There are no dinosaurs, Universal monsters or time travelers in “Fast X,” but all of those elements would feel plausible now in this franchise. The sequel opens with a flashback to the events in “Fast Five” when Dominic Toretto (Vin Diesel) and team pulled off the notoriously daring daytime vault heist against Brazilian kingpin Hernan Reyes (Joaquim de Almeida). The endeavor resulted in the death of Reyes and millions of dollars being stolen and split among Toretto’s “family.” A bit of cinematic reworking introduces Reyes’ scowling son Dante (Jason Momoa) who was present that day and now seeks explosive, globe-trotting, gravity-defying revenge for all that was loss.
That is the basic premise behind “Fast X” as viewers are treated to extensive (and expensive) set pieces that are over-the-top, engaging and crowd-pleasing. French director Louis Leterrier stages the action scenes with visual flair. The cinematography brings the action front row and deftly weaves around the high octane pursuits and several close calls in dizzying aerial shots. A big screen roller coaster ride that simply wants to entertain, “Fast X” includes a multi-vehicle rolling bomb chase through the populated streets of Rome, a flying child and a climactic fiery four-wheel escape down the side of a dam. No, really.
There are some fun physical fight scenes and choreography. One brutal standout involves “Atomic Blonde” herself Charlize Theron as the treacherous Cipher taking on a roomful of turncoat henchmen. Another has Cipher taking on tough-as-nails Letty (Michelle Rodriguez) as they air out their differences with their fists in a medical lab.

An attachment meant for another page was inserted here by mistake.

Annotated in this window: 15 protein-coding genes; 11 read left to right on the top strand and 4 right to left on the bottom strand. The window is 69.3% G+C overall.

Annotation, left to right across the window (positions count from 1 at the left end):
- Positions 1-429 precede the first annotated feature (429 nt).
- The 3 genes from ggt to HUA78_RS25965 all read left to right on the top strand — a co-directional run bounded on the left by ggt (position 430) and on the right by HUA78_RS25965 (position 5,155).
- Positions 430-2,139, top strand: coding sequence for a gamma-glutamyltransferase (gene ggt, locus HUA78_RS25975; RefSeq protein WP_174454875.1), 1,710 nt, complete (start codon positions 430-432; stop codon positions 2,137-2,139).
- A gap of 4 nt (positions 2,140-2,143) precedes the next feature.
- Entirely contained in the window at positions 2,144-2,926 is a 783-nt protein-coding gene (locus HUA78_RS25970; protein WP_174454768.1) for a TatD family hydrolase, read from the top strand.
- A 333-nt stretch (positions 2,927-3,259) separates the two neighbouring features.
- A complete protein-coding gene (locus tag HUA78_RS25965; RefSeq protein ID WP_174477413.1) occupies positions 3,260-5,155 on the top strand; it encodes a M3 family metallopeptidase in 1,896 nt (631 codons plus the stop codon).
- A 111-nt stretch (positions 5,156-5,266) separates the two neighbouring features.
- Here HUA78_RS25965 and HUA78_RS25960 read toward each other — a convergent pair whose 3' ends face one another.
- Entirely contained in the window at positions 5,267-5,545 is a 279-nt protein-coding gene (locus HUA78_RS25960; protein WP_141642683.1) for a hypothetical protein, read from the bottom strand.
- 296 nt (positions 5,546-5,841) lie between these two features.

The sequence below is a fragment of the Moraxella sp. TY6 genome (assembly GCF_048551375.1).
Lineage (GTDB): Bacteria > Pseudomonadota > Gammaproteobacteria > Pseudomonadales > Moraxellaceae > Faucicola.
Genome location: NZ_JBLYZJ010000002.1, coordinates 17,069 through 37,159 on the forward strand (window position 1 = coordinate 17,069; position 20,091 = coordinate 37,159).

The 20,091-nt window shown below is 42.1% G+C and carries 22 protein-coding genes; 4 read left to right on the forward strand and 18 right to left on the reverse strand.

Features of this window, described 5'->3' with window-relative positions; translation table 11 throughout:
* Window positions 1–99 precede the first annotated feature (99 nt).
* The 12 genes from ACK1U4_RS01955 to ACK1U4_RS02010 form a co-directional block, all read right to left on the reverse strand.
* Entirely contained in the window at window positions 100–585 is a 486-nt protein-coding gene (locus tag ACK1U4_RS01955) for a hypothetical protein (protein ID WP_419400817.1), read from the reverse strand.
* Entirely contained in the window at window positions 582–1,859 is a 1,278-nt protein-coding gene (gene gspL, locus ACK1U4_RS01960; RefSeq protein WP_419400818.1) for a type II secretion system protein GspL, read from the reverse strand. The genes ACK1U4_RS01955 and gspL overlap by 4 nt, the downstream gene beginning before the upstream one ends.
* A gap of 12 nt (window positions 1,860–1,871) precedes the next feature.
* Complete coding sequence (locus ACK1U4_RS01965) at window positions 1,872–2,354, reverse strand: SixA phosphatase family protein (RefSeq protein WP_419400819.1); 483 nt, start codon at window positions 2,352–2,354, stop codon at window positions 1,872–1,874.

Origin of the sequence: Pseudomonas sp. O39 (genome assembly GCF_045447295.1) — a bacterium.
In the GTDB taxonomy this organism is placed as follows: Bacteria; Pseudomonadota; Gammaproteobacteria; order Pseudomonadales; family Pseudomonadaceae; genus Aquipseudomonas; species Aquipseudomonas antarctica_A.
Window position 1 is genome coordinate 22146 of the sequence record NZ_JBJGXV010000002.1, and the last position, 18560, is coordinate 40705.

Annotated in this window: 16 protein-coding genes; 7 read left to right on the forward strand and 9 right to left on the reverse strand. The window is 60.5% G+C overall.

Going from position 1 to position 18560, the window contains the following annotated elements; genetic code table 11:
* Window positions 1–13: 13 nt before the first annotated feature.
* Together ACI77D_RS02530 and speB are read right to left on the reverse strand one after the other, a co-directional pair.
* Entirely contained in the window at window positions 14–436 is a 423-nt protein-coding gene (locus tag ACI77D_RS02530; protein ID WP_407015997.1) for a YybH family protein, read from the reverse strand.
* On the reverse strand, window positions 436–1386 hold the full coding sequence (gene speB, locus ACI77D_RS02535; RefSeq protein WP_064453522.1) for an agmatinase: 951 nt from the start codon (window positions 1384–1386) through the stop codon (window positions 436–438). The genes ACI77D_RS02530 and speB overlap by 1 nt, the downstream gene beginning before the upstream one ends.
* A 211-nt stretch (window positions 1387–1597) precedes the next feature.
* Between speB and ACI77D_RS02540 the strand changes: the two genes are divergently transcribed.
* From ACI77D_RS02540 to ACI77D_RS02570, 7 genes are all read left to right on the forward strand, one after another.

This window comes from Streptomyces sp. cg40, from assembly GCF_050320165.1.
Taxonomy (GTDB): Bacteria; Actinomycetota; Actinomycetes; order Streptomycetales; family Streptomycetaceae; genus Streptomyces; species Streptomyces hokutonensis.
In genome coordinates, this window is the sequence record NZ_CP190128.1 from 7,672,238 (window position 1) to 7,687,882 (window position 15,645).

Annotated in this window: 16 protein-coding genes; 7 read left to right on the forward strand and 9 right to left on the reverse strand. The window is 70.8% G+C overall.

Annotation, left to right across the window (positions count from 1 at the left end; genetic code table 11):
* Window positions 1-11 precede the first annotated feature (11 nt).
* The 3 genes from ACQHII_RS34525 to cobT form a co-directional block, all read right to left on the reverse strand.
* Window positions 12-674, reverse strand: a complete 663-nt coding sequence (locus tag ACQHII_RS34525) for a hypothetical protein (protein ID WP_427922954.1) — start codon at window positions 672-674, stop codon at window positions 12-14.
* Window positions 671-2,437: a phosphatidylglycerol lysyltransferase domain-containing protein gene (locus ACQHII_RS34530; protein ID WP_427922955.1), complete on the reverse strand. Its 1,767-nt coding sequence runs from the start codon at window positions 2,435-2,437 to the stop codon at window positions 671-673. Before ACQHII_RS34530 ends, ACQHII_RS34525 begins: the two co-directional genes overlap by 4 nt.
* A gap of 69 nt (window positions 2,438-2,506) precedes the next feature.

Performances by the core Toretto “family” are consistent across the board with the earlier films. Not shade, just not Shakespeare. Returning veteran players Tyrese Gibson, Chris ‘Ludacris’ Bridges, Nathalie Emmanuel, Sung Kang are on their own mission of sorts before all hell breaks loose near the Vatican. Although their comic relief is offered, it is not this film’s strong suit.
Series newcomers Alan Ritchson and Brie Larson, as personnel of The Agency, are introduced in a dry, meta, exposition-filled recap of the film series that elicits intentional and unintentional chuckles. It feels like a cutscene from a game. Ritchson’s Agent Aimes is determined to bring in Toretto and team to face justice. Larson’s Tess, who is the daughter of Kurt Russell’s agent Mr. Nobody, rightly suspects Toretto and Co. are being framed to appear as terrorists.
Jason Momoa as Dante Reyes seems to be challenging the ultra-masculine tone of the entire series by playing his hulking villain as a prancing, singing, raspberry-ing eccentric who is oddly entertaining, but also quite menacing when he needs to be. One polarizing scene involving corpses attempts to channel a campy yet macabre version of both Nicholson and Ledger’s Joker portrayals.
“Fast X” is an entertaining entry and the action is non-stop for most of its running time. The stakes are not terribly high for any of the core characters, so it is like watching someone else play a video game really well. There are hints that this is the start of a new planned trilogy. Fans will either be overjoyed or befuddled by the film’s closing moments. Be sure to stay for some of the credits.
- Brian W. Smith, FAST X